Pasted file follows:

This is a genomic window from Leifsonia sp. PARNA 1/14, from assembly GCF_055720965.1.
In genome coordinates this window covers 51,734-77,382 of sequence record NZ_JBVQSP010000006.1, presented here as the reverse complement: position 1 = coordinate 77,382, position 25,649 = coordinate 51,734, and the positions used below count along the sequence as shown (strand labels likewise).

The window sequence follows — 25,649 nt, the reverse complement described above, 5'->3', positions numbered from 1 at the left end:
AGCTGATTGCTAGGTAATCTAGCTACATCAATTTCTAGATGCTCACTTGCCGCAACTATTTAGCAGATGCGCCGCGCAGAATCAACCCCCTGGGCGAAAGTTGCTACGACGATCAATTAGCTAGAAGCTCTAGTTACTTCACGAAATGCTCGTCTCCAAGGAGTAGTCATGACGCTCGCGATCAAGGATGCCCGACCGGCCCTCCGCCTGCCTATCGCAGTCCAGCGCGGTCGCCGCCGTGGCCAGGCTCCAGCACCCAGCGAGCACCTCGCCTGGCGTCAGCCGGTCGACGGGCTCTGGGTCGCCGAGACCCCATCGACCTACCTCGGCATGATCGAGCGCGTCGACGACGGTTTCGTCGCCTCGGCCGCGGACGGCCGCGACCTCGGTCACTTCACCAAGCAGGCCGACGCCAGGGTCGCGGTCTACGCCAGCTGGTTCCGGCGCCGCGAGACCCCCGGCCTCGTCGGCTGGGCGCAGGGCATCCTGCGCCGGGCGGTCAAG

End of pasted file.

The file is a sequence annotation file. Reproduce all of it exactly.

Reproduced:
This is a genomic window from Leifsonia sp. PARNA 1/14, from assembly GCF_055720965.1.
In genome coordinates this window covers 51,734-77,382 of sequence record NZ_JBVQSP010000006.1, presented here as the reverse complement: position 1 = coordinate 77,382, position 25,649 = coordinate 51,734, and the positions used below count along the sequence as shown (strand labels likewise).

The window sequence follows — 25,649 nt, the reverse complement described above, 5'->3', positions numbered from 1 at the left end:
AGCTGATTGCTAGGTAATCTAGCTACATCAATTTCTAGATGCTCACTTGCCGCAACTATTTAGCAGATGCGCCGCGCAGAATCAACCCCCTGGGCGAAAGTTGCTACGACGATCAATTAGCTAGAAGCTCTAGTTACTTCACGAAATGCTCGTCTCCAAGGAGTAGTCATGACGCTCGCGATCAAGGATGCCCGACCGGCCCTCCGCCTGCCTATCGCAGTCCAGCGCGGTCGCCGCCGTGGCCAGGCTCCAGCACCCAGCGAGCACCTCGCCTGGCGTCAGCCGGTCGACGGGCTCTGGGTCGCCGAGACCCCATCGACCTACCTCGGCATGATCGAGCGCGTCGACGACGGTTTCGTCGCCTCGGCCGCGGACGGCCGCGACCTCGGTCACTTCACCAAGCAGGCCGACGCCAGGGTCGCGGTCTACGCCAGCTGGTTCCGGCGCCGCGAGACCCCCGGCCTCGTCGGCTGGGCGCAGGGCATCCTGCGCCGGGCGGTCAAG